COLLEGE PARK – Rep. Al Wynn’s 4th District was overhauled in redistricting, his constituents are decidedly more conservative thanbefore and his fund raising is down from previous years.
Not to worry, say political analysts, who are calling Wynn the odds-on favorite to be re-elected to a sixth term.
“The Republicans don’t stand a chance,” said pollster Larry Harris of Mason-Dixon Polling and Research. Harris believes the five-term Democrat,who won the past two elections with more than 80 percent of the vote,will garner a landslide win again this year.
Others apparently agree. Wynn attributes his weaker fund-raising thisyear to the fact that “it is harder to raise money when people think youare going to win.”
According to the most recent report with the Federal ElectionCommission, Wynn had raised $358,712 as of June 30, down from the$590,874 he raised for his 2000 election.
But Wynn still had $368,249 in the bank, after spending $287,357 onthis campaign, according to finance reports.
He said the spending is necessary for “getting to know the new voters”in his district, which had been mostly contained in Prince George’sCounty but was redrawn to include large chunks of northern and easternMontgomery County.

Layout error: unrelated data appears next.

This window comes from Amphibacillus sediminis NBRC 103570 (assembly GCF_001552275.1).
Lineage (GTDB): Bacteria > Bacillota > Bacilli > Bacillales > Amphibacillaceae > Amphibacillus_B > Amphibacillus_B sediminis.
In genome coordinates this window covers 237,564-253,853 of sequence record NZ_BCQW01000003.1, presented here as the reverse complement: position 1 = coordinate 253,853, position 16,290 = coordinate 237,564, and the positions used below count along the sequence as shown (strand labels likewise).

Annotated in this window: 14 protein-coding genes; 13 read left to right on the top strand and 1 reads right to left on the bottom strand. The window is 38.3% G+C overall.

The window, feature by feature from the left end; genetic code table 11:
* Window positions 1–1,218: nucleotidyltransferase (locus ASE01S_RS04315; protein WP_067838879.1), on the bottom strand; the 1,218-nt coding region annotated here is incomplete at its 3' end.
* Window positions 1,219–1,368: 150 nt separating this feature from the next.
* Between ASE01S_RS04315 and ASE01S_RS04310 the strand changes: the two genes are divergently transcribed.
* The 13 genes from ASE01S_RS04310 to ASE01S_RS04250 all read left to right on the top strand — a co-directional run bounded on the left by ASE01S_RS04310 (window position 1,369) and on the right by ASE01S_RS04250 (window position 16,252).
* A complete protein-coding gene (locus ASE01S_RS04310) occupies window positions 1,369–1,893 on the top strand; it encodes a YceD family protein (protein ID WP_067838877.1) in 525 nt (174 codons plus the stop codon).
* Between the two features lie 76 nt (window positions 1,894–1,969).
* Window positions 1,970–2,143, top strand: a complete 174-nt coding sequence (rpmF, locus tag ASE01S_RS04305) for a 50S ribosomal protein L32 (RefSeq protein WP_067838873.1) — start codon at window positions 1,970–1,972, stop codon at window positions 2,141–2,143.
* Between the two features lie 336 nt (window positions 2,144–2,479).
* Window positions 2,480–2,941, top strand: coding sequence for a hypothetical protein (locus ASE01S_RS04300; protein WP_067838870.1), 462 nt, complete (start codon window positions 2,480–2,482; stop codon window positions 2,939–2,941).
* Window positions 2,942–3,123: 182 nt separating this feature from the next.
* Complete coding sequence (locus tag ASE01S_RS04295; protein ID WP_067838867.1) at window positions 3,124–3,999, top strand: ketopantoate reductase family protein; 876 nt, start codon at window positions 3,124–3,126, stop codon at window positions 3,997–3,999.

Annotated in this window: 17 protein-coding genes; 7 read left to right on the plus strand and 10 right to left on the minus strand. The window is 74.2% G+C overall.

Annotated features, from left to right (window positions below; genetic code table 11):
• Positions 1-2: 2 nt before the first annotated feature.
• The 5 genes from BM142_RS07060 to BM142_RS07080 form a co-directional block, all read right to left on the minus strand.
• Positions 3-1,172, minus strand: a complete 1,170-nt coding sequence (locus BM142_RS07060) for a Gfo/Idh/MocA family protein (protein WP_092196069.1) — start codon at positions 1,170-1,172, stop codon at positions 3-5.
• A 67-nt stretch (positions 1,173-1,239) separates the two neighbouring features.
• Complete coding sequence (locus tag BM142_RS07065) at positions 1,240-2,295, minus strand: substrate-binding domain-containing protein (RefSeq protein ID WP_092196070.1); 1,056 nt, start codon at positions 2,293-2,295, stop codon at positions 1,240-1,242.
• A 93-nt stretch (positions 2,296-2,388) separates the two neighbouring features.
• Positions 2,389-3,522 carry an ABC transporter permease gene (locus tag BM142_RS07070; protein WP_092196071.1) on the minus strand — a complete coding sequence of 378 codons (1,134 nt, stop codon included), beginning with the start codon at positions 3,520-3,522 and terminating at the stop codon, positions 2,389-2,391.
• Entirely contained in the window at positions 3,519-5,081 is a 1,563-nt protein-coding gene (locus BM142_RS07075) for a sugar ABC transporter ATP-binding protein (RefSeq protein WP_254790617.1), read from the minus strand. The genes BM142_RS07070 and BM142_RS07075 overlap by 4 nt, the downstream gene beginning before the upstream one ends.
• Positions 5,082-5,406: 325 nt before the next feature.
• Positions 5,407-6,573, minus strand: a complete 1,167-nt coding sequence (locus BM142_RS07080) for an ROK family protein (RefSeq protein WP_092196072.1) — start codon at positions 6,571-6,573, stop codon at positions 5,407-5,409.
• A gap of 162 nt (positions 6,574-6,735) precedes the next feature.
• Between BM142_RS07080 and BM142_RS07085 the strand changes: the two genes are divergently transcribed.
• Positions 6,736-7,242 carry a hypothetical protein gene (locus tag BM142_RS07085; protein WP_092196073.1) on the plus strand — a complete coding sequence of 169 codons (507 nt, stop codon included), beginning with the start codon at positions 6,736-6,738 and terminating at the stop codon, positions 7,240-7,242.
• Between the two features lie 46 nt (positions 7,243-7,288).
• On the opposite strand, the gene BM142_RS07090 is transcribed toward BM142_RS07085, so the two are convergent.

Harris said despite Wynn’s comparatively weak fund-raising year, the”dean of politics in Prince George’s County” has plenty of money in hiscampaign fund. In fact, Harris said, Wynn has so much money he is givingit to other candidates.
While Wynn is giving his money away, none of his challengers, oneDemocrat and four Republicans, have raised the minimum $5,000 to requirethe filing of a campaign finance report with the FEC.
Republican John Kimble said he plans to file with the FEC after theSept. 10 primary election. Kimble, who has raised little or no money inhis previous campaigns, has nonetheless been able to draw attention tohis campaigns, by enlisting Wynn’s estranged wife as his campaign managerone year and by offering to pose nude for Playgirl magazine in another.
Despite the lack of strong competition, Wynn said he “takes the racevery seriously.”
“This is not so much a campaign against the other candidate as it is a campaign to gain the public’s confidence,” Wynn said.